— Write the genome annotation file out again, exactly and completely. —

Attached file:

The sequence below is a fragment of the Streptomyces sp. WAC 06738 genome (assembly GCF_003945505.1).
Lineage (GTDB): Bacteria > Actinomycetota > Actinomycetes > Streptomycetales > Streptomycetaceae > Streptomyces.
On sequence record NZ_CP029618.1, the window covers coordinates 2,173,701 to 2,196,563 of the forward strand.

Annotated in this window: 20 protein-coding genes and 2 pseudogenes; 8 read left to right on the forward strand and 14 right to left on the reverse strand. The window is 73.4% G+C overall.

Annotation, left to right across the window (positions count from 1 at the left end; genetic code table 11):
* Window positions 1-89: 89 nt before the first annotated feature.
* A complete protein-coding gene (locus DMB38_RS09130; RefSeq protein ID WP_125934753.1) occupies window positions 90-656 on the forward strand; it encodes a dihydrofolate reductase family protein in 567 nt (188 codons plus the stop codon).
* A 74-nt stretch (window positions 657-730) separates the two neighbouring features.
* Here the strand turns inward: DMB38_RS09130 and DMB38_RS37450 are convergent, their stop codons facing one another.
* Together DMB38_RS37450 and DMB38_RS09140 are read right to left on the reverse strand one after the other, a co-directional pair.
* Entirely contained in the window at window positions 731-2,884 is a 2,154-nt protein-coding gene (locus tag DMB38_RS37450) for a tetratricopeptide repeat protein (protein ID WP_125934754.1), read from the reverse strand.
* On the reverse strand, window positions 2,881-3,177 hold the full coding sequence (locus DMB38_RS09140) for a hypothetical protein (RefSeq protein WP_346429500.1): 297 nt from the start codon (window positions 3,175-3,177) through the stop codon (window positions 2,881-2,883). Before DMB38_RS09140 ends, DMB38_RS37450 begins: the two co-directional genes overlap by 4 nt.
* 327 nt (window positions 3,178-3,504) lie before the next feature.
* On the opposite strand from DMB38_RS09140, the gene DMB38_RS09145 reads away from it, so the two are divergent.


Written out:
The sequence below is a fragment of the Streptomyces sp. WAC 06738 genome (assembly GCF_003945505.1).
Lineage (GTDB): Bacteria > Actinomycetota > Actinomycetes > Streptomycetales > Streptomycetaceae > Streptomyces.
On sequence record NZ_CP029618.1, the window covers coordinates 2,173,701 to 2,196,563 of the forward strand.

Annotated in this window: 20 protein-coding genes and 2 pseudogenes; 8 read left to right on the forward strand and 14 right to left on the reverse strand. The window is 73.4% G+C overall.

Annotation, left to right across the window (positions count from 1 at the left end; genetic code table 11):
* Window positions 1-89: 89 nt before the first annotated feature.
* A complete protein-coding gene (locus DMB38_RS09130; RefSeq protein ID WP_125934753.1) occupies window positions 90-656 on the forward strand; it encodes a dihydrofolate reductase family protein in 567 nt (188 codons plus the stop codon).
* A 74-nt stretch (window positions 657-730) separates the two neighbouring features.
* Here the strand turns inward: DMB38_RS09130 and DMB38_RS37450 are convergent, their stop codons facing one another.
* Together DMB38_RS37450 and DMB38_RS09140 are read right to left on the reverse strand one after the other, a co-directional pair.
* Entirely contained in the window at window positions 731-2,884 is a 2,154-nt protein-coding gene (locus tag DMB38_RS37450) for a tetratricopeptide repeat protein (protein ID WP_125934754.1), read from the reverse strand.
* On the reverse strand, window positions 2,881-3,177 hold the full coding sequence (locus DMB38_RS09140) for a hypothetical protein (RefSeq protein WP_346429500.1): 297 nt from the start codon (window positions 3,175-3,177) through the stop codon (window positions 2,881-2,883). Before DMB38_RS09140 ends, DMB38_RS37450 begins: the two co-directional genes overlap by 4 nt.
* 327 nt (window positions 3,178-3,504) lie before the next feature.
* On the opposite strand from DMB38_RS09140, the gene DMB38_RS09145 reads away from it, so the two are divergent.